When we think about relationships between human animals and non-human animals, we often think of the relationship between guardians and pets. However, there’s so much more to the topic. This week, I’ll continue our series on Digital American Studies by sharing with you some wonderful videos on human-animal studies I found useful for undergraduate classes. Whenever I teach ecocritical theory – for instance my project seminar, “Study & Save: Eco-Critical Theory in Action” – I make sure it always has a practical component. And even in seminars on North American culture, ecocritical topics (e.g. fracking, plastic oceans, deforestation, and loss of species) are always part of the deal.
Everyone is writing about the shift to digital teaching in wake of the coronavirus crisis. The focus on Twitter and diverse blogs seems to be mainly on how to use various conferencing and digital tools, such as Zoom, Flip Grid, and Padlet. Since both Maria and I live in somewhat rural areas with unbelievably poor internet connections, complete home office is not a possibility for us, and we are wondering how many students will have problems to use tools that require a high-speed internet connection. Those students won’t have the opportunity, though, to make use of university resources as we can. For that reason alone – and we are sure there are many others – most of the advice columns say to keep digital classes simple and synchronous learning limited. We would, therefore, like to offer our readers a few suggestions for the teaching of American Studies that may ease the burden. Why re-create the wheel when you don’t need to?
In recent years, animals have entered university life, and scholars in fields as diverse as art, philosophy, and religious studies approach animals from different angles and methodologies. Animals are to some extent invisible until they enter the realm of the human. Then they become pets, cattle, or laboratory animals.
Are you curious? Could this subject enrich your teaching curriculum? Then why don’t you join us at Leuphana University from January 23 to 25. For further information, including registration details, see the program.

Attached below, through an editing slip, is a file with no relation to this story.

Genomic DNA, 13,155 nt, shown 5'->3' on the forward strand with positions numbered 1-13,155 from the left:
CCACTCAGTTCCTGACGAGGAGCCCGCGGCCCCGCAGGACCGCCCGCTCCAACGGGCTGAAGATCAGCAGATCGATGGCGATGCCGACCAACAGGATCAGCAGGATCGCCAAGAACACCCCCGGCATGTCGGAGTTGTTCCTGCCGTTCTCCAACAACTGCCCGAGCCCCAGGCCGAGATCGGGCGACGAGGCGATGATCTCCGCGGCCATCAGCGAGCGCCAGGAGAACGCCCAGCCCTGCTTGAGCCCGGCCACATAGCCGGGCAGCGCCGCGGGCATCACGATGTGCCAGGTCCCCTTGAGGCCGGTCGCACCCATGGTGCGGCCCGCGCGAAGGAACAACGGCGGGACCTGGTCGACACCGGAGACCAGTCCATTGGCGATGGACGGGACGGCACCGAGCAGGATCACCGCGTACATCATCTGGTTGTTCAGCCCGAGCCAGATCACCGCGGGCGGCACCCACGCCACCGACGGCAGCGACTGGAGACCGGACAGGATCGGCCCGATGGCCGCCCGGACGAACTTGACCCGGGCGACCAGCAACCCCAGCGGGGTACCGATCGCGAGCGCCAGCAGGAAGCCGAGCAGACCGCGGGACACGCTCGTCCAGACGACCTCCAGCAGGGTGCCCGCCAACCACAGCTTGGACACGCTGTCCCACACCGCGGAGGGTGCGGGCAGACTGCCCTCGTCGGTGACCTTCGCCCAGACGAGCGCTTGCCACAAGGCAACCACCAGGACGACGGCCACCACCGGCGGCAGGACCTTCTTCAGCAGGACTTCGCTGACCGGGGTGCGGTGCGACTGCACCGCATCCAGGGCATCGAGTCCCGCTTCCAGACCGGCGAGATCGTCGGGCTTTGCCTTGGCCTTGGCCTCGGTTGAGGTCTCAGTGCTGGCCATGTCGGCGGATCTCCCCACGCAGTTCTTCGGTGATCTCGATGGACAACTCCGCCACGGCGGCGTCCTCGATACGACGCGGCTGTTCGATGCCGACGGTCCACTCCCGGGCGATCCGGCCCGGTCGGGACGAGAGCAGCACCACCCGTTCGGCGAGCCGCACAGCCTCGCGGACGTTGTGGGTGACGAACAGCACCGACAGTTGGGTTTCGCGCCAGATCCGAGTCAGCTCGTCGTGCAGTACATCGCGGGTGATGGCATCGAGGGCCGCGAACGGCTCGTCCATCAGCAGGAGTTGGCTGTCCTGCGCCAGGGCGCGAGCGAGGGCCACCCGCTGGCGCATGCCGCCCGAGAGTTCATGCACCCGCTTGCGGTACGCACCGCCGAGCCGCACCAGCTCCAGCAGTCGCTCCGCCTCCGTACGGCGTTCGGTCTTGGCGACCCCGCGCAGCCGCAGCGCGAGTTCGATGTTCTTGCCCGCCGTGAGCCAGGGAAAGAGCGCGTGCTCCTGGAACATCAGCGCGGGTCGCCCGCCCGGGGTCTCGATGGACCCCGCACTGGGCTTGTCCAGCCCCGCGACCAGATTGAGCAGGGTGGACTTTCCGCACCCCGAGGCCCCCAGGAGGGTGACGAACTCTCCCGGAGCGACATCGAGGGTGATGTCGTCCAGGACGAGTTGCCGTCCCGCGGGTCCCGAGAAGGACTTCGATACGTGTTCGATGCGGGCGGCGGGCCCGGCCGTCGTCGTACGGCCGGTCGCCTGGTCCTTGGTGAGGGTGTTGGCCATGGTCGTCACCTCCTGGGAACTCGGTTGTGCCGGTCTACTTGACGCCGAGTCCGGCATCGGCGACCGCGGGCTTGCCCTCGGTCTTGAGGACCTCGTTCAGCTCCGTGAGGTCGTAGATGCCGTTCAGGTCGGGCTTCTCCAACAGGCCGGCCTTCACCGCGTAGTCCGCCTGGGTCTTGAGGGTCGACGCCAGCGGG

Although the United States has greatly impacted politics and popular culture around the world, it should not be forgotten that German immigrants have also influenced American culture since the founding of Germantown, now part of Philadelphia, 336 years ago. October 6, 1683, marks the first German settlement in North America. Instead of celebrating the popular holidays familiar to most students, such as Halloween or Christmas, perhaps it is now more than ever important to remember the close ties between our two nations. I have put together a few ideas for a lesson on German American Day.
Introduction to Literature. Fiction. The session on narrative perspectives – something that teachers often love, but first year literature students just as often dread (close to the horrors of metrical feet in poetry). Nevertheless, the syllabus calls for a discussion of either Franz Stanzel’s narrative situations, Gerard Genette’s narration and focalization, or both.
What can we do to make all of this at least a little exciting?
As we approach the 5th anniversary of the American Studies Blog (http://blog.asjournal.org/), we decided to celebrate by asking you – our readers – to participate in the joyful occasion of our first blog competition.
Although blogging has changed over the years, it’s still a great platform to voice your ideas and share content with people around the world. Now choose a topic that fits into at least one of three zeitgeisty categories and try your talents:
- Access America (Popular Culture, History, and Current Events)
- Best Books & Fabulous Films (Reviews and More)
- Teaching Tools (Tips, Tricks, and Tools of the Trade)
And remember: The sky’s the limit.